There are several other key groups working to curtail the overdose issue including the Community Paramedic Program, which was created a few years ago and responds primarily to opioid overdose calls, and the recovery resource center Will’s Place, which continues to help individuals struggling with addiction.

When comparing the first 10 months of 2020 to 2021, there was a 15 percent decrease in the number of overdoses in Stanly County, according to the report. During the same time, North Carolina experienced a 5 percent increase in overdoses.

“This county is really making some headway on substance issues,” Bennett said. “There are less people now being sent to the emergency department…You’ve got folks that are dealing with treatment, folks that are dealing with prevention, you’ve got folks that are dealing with harm reduction.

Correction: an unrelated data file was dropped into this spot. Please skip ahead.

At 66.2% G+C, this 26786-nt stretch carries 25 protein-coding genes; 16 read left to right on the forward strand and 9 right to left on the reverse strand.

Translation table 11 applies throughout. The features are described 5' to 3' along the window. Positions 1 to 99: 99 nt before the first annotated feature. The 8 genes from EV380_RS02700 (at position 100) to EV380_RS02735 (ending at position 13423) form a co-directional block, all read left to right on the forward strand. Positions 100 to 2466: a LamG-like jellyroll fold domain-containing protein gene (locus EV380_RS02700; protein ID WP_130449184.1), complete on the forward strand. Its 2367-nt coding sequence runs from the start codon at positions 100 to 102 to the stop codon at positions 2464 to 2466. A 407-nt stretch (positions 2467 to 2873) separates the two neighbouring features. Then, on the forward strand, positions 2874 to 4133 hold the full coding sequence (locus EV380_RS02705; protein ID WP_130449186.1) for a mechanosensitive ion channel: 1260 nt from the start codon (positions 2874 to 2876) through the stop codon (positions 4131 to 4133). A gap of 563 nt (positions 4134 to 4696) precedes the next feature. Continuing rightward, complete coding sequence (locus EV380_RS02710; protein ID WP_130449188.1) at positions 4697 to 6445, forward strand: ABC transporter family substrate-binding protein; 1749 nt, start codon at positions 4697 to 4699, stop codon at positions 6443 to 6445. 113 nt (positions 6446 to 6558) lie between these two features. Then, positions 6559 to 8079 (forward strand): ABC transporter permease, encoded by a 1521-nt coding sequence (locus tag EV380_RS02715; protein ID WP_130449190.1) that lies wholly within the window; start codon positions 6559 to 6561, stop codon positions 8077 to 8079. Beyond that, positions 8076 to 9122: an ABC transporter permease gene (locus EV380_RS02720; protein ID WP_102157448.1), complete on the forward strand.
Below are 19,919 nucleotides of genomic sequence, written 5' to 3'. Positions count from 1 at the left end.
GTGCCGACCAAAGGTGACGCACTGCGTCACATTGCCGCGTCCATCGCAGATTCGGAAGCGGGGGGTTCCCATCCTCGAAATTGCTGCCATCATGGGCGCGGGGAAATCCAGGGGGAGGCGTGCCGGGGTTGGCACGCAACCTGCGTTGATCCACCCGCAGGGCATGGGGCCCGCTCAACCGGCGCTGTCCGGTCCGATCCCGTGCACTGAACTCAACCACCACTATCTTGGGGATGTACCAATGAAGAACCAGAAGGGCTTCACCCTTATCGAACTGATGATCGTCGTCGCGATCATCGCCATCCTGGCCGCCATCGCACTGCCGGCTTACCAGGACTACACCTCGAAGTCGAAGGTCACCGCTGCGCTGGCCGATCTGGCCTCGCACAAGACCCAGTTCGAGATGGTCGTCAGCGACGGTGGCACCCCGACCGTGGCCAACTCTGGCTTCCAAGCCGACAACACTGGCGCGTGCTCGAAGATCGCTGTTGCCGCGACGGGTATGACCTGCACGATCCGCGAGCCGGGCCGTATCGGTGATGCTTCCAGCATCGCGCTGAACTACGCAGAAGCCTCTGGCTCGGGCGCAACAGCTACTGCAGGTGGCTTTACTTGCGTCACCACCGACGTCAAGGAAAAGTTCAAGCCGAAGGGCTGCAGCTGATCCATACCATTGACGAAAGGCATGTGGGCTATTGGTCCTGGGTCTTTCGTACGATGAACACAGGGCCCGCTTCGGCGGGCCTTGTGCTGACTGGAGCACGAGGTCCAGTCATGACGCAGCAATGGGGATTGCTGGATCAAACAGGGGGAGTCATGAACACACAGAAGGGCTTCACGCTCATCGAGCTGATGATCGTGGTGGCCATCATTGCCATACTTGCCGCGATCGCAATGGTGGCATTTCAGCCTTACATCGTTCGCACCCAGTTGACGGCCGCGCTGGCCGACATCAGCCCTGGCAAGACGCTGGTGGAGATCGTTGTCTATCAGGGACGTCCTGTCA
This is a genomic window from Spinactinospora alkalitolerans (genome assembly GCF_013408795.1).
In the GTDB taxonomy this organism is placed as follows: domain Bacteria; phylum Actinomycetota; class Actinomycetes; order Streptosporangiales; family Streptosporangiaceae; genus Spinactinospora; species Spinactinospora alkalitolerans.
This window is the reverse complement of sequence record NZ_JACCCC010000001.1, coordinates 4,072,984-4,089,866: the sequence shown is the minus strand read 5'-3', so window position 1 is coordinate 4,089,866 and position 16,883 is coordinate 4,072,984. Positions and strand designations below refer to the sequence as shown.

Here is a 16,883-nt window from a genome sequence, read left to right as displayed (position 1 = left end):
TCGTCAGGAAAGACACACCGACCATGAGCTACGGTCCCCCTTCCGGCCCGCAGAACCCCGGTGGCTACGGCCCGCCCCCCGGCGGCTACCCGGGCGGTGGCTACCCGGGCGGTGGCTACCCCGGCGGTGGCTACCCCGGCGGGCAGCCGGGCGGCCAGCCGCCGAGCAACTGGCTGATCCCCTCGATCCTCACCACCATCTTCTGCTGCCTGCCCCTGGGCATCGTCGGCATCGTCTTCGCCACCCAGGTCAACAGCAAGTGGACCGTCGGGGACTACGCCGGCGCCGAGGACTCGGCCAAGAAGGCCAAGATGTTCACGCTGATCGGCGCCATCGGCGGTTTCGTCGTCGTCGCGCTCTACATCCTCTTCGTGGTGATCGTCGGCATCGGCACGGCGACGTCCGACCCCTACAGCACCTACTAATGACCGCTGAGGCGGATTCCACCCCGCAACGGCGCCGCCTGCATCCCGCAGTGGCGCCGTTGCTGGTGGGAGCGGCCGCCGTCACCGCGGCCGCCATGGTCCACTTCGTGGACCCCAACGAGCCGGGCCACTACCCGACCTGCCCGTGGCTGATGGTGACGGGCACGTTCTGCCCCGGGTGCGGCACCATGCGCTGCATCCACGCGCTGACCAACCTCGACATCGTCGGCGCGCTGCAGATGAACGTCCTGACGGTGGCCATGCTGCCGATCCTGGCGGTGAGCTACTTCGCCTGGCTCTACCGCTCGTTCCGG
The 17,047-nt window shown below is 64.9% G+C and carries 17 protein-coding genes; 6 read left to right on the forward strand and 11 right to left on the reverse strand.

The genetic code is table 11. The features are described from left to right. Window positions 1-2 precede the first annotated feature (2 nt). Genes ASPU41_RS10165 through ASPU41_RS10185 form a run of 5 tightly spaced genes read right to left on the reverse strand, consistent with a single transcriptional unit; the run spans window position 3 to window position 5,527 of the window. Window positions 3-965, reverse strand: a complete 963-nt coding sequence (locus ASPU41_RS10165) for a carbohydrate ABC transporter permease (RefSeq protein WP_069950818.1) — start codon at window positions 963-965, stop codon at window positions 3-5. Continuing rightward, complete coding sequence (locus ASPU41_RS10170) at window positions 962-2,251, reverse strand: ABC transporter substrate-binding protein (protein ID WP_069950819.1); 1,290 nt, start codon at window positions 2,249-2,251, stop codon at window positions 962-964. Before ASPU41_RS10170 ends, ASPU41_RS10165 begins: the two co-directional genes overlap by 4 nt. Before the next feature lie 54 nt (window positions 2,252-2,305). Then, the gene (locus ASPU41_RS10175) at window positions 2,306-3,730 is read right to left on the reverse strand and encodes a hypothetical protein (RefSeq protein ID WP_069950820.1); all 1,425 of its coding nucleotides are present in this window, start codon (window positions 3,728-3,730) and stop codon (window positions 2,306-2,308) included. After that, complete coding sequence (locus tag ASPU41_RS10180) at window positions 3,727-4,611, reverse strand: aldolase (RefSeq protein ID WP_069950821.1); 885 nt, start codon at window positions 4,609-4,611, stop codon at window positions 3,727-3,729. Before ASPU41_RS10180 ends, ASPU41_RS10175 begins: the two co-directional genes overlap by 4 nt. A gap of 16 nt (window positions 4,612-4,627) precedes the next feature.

“This county is really going after this problem and it’s turning it around,” she added.

Several health issues increased in importance for the 2021 assessment compared with the one in 2018, including inactivity/lack of physical activity (ranked No. 5, up from No. 9), heart disease (ranked No, 7, up from No. 10) and infectious disease, including the flu and COVID-19 (ranked No. 9 up from No. 17). Several of these are possibly higher because the survey was taken in the first months of 2021, when the pandemic was at its peak and vaccines were still not widely available.

Even though heart disease and cancer are still the two leading causes of death in Stanly County, they appear to be trending downward, according to the data from 2006 through 2019.